One of Genymotion’s biggest draws is the simulation of GPS, camera, SMS & calls, multi-touch, and basically all the other familiar Android hardware features. Other features include ADB access, support for a variety of app testing frameworks, even cloud access through services like Amazon and Alibaba.
Remember though, Genymotion is primarily targeted at developers looking for an environment in which to test their applications. As such, it’s a professional environment with a selection of price plans to match. However, you can download and use the Personal Edition for free.
Open source Android x86.org Android on PC
Next on our list is a free open-source option – Android x86.org.
Based on the Android Open Source Project, Android-x86.org set out to make Android available to anyone with a PC. This makes Android x86 one of the best options if you’re looking to install the latest version of Android on PC and use it as your primary operating system or run it in a VM. The software offers near complete stock Android with no additions whatsoever, which is a mixed bag. The good news is that Google Play Services is installed by default, but using something made for touch on a desktop is not that intuitive.
Unfortunately, installation is a little more involved than some of the applications listed below. The standard method is to burn an Android-x86 version to a bootable CD or USB stick and install the Android OS directly to your hard drive. Alternatively, you can install Android-x86 to a Virtual Machine, such as VirtualBox, giving you access from within your regular operating system.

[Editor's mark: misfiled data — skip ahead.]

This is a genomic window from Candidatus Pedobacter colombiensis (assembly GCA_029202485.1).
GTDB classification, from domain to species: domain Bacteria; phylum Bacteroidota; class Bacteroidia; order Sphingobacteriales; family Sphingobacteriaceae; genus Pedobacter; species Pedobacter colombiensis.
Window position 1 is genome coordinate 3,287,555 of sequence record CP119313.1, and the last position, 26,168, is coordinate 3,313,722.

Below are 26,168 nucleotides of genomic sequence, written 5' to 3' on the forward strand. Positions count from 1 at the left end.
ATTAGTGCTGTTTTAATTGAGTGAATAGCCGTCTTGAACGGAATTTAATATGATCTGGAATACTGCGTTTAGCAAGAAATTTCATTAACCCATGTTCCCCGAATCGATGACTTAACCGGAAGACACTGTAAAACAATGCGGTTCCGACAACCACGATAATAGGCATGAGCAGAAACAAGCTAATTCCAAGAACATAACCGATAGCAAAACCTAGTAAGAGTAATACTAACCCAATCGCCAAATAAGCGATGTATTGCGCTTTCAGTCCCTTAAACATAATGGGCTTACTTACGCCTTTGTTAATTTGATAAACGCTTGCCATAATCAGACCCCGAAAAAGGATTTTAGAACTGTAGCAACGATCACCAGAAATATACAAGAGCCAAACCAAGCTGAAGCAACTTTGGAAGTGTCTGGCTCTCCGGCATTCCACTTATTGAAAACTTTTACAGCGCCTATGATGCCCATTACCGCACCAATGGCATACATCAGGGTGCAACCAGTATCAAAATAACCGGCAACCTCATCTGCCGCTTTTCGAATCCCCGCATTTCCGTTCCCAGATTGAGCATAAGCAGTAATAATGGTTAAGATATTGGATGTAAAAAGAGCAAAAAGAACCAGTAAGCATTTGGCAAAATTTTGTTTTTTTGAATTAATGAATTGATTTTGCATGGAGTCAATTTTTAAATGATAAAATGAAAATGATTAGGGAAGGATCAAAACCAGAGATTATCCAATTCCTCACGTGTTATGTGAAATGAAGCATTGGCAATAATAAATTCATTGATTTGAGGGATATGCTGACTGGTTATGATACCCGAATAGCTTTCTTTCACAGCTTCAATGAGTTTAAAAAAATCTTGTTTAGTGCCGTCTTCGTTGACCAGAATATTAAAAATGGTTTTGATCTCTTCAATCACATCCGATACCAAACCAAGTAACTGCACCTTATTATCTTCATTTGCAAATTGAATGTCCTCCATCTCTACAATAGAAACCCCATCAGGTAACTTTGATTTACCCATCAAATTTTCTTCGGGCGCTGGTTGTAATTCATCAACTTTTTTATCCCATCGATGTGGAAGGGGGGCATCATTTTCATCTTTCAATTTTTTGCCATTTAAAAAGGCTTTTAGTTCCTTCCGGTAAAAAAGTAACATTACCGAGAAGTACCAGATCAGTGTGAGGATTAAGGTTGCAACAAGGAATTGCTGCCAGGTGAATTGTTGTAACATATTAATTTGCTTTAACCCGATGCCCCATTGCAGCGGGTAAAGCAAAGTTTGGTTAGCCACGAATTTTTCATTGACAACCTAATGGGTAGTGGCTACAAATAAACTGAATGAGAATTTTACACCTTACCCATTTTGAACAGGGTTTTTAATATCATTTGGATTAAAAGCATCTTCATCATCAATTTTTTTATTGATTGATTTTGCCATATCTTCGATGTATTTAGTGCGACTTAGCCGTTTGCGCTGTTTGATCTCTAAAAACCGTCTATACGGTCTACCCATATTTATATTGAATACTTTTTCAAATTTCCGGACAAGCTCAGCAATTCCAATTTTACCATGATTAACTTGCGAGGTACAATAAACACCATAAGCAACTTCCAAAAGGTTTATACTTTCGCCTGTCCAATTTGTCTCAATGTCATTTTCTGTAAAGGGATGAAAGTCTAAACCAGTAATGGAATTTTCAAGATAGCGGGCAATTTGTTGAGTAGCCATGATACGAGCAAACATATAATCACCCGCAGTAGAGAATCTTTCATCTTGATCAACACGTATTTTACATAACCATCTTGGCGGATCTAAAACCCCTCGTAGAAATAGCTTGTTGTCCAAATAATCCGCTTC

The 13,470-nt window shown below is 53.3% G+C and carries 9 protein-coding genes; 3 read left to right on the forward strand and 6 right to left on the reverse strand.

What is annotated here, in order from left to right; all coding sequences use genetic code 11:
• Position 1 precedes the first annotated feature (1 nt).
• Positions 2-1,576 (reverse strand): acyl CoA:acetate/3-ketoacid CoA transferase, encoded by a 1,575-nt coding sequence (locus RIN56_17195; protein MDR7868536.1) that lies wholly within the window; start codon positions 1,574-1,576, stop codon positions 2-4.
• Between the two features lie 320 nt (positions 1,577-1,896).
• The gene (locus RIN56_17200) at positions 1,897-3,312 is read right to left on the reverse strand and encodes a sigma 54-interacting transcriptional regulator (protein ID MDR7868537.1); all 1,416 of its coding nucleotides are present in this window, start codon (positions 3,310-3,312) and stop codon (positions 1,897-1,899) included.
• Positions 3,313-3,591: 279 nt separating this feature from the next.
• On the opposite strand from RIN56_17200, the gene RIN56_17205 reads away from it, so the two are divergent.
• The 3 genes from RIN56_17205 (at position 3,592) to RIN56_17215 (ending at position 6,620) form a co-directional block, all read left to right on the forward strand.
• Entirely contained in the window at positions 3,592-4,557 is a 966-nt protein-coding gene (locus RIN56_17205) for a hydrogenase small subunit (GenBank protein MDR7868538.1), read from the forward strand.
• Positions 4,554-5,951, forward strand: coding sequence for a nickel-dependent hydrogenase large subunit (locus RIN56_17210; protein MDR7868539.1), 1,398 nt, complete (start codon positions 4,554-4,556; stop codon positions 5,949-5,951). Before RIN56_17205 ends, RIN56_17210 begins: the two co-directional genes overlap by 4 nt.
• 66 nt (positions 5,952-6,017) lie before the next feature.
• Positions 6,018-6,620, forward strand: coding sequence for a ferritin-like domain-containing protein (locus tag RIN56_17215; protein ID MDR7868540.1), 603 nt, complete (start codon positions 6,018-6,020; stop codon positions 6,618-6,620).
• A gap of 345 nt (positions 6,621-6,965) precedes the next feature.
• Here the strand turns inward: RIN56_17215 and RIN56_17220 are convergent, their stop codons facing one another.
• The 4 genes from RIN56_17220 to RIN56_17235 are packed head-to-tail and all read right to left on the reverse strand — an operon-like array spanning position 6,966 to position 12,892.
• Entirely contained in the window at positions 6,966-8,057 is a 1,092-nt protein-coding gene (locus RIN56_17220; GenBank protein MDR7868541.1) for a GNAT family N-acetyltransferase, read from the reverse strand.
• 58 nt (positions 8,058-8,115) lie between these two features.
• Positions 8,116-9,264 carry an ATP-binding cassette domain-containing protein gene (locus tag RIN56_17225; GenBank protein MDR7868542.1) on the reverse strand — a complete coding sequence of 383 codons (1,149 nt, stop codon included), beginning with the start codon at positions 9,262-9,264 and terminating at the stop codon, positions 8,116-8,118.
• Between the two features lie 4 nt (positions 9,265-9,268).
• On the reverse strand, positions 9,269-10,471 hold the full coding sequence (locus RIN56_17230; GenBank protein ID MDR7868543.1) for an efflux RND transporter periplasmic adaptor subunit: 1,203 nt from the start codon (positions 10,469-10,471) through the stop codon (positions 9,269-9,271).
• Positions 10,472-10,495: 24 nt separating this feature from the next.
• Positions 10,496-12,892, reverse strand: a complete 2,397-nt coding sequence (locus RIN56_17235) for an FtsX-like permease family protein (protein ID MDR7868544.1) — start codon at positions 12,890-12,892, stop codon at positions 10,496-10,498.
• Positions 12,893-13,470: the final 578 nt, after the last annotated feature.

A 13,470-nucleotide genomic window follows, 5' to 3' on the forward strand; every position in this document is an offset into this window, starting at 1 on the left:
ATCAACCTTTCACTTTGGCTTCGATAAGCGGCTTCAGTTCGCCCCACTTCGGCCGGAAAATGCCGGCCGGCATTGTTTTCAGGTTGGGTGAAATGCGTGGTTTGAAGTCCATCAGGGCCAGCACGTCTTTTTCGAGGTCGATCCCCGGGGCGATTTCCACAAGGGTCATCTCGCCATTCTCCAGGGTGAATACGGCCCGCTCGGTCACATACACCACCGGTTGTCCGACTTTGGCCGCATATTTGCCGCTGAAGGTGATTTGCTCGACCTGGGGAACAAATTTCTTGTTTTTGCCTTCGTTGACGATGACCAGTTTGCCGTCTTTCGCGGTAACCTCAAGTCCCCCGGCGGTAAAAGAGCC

From inside your Virtual Machine, you can install the ISO file and then boot into the operating system. An official guide to the installation options for Android-x86 can be found here.
Old but gold – BlueStacks
BlueStacks is one of the longest-enduring methods to install Android on PC, founded in 2011 and still going strong. BlueStacks has impressive performance, though it’s not a patch on the Android Virtual Device. Additional features include: a simplified UI, optimizations dedicated to gaming, key-mapping, and multi-instance support to run multiple apps and even Google Accounts at once.
The user interface on Windows is more akin to what you would see in a web browser and offers quick app switching in a tab format on the top of the window. Those hoping to install their own launchers will be disappointed, however, as the option is no longer available since BlueStacks 4. On the plus side, BlueStacks also integrates with Windows to transfer files like APKs and there is even universal copy and paste.